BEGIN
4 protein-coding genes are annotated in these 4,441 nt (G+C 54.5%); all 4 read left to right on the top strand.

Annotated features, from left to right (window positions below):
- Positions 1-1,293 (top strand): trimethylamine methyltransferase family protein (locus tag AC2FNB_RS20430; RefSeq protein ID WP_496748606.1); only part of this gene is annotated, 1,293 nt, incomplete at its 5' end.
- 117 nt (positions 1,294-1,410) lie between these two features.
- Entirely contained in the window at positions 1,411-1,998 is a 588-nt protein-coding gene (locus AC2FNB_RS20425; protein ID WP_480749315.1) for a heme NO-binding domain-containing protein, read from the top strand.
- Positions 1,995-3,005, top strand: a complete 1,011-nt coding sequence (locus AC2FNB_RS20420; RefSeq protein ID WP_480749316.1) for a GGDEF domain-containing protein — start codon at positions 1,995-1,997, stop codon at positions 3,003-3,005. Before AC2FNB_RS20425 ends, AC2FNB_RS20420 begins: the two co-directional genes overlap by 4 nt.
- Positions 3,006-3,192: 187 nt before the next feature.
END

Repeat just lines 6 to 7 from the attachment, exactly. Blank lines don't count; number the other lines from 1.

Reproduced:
- Positions 1,995-3,005, top strand: a complete 1,011-nt coding sequence (locus AC2FNB_RS20420; RefSeq protein ID WP_480749316.1) for a GGDEF domain-containing protein — start codon at positions 1,995-1,997, stop codon at positions 3,003-3,005. Before AC2FNB_RS20425 ends, AC2FNB_RS20420 begins: the two co-directional genes overlap by 4 nt.
- Positions 3,006-3,192: 187 nt before the next feature.